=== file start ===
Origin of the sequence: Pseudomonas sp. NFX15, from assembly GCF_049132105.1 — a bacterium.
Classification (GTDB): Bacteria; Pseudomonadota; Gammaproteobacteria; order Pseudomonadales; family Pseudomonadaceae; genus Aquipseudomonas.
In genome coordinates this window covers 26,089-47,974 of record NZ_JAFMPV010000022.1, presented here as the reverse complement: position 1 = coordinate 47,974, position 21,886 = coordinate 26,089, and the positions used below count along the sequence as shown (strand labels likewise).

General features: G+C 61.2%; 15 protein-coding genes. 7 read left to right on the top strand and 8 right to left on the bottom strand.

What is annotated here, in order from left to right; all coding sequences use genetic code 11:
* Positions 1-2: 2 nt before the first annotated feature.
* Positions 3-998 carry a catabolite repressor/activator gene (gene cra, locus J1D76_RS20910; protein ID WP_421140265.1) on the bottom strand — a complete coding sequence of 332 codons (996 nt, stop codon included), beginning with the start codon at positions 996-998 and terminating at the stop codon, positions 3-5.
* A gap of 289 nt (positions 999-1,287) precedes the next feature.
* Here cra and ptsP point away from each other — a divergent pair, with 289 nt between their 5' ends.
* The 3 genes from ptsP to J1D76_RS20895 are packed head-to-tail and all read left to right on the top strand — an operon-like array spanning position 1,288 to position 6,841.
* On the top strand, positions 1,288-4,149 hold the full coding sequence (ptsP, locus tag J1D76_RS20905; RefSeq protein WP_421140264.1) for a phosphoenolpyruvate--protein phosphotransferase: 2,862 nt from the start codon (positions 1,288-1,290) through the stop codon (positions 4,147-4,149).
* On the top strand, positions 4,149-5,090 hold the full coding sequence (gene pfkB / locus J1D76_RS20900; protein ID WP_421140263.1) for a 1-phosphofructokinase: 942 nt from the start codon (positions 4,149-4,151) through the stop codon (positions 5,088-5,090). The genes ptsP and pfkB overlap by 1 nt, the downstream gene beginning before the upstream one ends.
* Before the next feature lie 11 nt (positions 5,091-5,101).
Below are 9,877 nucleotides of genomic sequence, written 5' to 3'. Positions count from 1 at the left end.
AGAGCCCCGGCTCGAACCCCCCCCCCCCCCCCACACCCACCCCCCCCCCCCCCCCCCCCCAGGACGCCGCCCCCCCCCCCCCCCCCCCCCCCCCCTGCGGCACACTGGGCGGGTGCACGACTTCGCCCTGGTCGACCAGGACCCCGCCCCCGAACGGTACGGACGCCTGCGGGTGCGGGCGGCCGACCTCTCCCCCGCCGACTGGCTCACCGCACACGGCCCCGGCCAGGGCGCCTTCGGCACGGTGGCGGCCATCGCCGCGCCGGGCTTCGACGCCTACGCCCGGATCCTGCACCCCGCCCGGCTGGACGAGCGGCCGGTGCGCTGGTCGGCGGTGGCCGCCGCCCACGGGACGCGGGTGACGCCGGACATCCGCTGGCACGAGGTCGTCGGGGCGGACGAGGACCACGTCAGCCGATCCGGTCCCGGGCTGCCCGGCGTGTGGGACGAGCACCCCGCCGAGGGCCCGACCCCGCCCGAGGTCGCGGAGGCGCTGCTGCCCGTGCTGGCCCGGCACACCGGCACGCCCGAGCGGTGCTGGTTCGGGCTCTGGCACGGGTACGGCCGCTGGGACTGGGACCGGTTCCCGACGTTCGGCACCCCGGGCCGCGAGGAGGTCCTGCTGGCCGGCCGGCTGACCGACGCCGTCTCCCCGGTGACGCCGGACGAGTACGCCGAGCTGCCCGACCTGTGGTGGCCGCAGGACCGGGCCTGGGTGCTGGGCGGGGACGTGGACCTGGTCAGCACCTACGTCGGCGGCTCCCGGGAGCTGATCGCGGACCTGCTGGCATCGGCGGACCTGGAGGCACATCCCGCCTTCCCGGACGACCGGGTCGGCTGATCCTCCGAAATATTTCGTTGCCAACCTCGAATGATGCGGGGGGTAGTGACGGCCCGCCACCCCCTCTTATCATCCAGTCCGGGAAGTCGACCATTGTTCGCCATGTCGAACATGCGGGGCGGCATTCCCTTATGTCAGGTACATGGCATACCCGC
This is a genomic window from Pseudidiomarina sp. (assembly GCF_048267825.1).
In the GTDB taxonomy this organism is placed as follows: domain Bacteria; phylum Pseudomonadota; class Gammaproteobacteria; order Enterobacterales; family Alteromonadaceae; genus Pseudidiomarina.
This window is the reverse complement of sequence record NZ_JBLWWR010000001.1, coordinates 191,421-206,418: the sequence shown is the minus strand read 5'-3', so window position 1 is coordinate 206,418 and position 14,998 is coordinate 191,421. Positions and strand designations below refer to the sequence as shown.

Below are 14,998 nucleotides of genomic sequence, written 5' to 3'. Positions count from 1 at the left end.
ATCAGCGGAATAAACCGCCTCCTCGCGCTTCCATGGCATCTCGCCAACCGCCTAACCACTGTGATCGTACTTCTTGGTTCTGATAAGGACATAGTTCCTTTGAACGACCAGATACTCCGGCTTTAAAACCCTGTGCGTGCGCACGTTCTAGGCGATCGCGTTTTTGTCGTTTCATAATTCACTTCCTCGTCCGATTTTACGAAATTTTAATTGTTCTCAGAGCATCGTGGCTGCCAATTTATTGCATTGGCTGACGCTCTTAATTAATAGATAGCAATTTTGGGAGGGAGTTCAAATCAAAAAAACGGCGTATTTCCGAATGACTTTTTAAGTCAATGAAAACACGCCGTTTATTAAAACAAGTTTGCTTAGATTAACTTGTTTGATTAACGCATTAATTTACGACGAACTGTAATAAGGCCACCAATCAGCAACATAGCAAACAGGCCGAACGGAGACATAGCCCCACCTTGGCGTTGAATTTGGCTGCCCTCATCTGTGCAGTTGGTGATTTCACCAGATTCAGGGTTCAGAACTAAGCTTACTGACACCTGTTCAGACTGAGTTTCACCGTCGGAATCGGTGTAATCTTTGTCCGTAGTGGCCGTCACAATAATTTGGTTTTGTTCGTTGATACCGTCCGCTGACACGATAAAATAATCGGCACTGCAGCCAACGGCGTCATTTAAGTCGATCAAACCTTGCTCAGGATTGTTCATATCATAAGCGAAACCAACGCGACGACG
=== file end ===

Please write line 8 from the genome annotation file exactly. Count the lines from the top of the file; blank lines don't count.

* A gap of 289 nt (positions 999-1,287) precedes the next feature.